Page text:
And if that isn't enough, have your characters tote around cameras and record each other saying profound things. The layers of mediation are hella artsy and prove that not only are you completely unsusceptible to the manipulations of Hollywood yourself, but you are also giving your audience kudos for being astute enough to watch your hella artsy film.
It's always good to have someone mention the stars and how they're really images of long-dead stars from millions of years ago and make the point that our skies are lighted by illusions. Make sure somebody is melancholy about this. Underline the melancholy with lotsa shots of people's bummed out faces.
And while you're at it, "layer" the film with multiple failed father/son or father/daughter relationships that are, ultimately, no one's fault. Fathers -- especially fathers taking anger management classes who have restraining orders from their pregnant teenaged daughters -- are always desperately sad, and these days we're armed against the sentimentality of mothers, unless they're elderly black foster mothers who are going blind. Make sure your lead kid is harboring a delusion about what happened to his absent father -- a delusion his partly abusive, partly caretaking older sibling has fostered -- and make sure his climax includes the collapse of his delusion.
To clinch it, put a developmentally disabled kid in a cobbled together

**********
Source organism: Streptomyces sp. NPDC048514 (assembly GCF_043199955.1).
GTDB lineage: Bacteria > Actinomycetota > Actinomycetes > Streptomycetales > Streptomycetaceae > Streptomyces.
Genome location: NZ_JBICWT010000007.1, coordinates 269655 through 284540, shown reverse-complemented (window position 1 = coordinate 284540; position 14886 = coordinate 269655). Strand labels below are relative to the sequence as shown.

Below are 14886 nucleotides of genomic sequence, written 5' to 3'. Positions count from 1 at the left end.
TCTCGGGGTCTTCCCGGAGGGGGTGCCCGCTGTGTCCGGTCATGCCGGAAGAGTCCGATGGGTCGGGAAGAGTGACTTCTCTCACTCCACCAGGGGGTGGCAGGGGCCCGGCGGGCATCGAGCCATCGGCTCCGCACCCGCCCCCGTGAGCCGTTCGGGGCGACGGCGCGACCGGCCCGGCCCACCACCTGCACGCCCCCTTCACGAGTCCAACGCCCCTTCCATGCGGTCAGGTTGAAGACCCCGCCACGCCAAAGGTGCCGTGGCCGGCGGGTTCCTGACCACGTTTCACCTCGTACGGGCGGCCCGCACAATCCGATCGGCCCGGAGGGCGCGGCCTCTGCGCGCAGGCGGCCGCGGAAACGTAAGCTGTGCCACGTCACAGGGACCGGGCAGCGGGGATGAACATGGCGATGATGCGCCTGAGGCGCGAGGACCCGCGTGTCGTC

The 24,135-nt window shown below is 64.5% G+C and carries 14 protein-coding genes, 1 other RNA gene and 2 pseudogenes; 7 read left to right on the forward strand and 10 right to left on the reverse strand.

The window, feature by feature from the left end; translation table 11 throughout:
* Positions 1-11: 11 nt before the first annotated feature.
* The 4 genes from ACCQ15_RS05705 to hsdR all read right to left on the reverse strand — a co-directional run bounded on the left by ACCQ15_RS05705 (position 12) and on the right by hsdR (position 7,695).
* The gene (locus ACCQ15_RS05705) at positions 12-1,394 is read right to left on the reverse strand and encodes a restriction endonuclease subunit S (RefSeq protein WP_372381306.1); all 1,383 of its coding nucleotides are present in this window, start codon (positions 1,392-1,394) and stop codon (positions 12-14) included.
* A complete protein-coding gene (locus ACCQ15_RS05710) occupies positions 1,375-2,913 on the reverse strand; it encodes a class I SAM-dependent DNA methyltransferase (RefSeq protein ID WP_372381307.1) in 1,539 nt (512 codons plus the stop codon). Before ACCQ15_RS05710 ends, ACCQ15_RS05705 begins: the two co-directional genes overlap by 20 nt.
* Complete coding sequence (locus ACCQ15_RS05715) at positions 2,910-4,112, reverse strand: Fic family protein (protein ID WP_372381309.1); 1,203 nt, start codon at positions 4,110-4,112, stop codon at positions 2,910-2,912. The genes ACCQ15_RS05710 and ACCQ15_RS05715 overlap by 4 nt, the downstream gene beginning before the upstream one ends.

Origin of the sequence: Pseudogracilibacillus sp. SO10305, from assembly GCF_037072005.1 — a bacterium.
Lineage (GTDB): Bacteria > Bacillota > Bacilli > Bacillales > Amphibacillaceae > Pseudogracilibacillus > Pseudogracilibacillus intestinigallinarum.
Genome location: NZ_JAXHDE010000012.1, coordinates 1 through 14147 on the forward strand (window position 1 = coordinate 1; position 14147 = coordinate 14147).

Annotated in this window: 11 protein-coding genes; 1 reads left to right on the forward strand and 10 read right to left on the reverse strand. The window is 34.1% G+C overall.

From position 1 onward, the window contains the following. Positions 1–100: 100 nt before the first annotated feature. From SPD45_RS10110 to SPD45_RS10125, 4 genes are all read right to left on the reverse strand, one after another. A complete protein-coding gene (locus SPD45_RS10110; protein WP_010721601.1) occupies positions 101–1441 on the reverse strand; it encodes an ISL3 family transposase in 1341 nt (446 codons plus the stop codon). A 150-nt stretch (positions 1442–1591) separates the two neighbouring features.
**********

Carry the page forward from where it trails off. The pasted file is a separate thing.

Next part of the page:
superhero costume on the roof and have him fetishize flying. Also, make
sure that another kid calls him a "retard" and that the kid who is nice
to him gets mad at the climax of the film and yells at him, only to
regret it later. Pathos in a bottle, dude. You can't hold back the tears!
Make sure that the situation of every character in the film is unrelentingly bleak, without a moment of joy or satisfaction. Make sure nobody has a reason to live, and yet they live on, with that scrappy spirit that is the soul of the urban downtrodden. Make sure your cast is multiracial and, for the most part, competent actors, especially your lead kid. If you fumble the ball and waste a scene near the middle of the movie that should have been either the climax or the opening scene, you can fix it by making everyone suddenly and inexplicably behave better towards each other. Resolve everything easily and with no pain or struggle, and set everyone on a better, healthier course so that the audience doesn't leave the theater feeling bummed.
Et voila! Easy bake art movie!
... Yeah, I'm a bitch, but I'm so furious at being manipulated by this unoriginal flick that I can't find anything good to say about it. I know I'm supposed to be advocating for a hapa brother by telling you all to get out there and support, but dude, do yourself a favor and see Watchmen instead. Now there's some gritty urban realism!
This blog entry is graciously sponsored by Toyota Matrix. Check out their website dedicated to the best in Asian American film.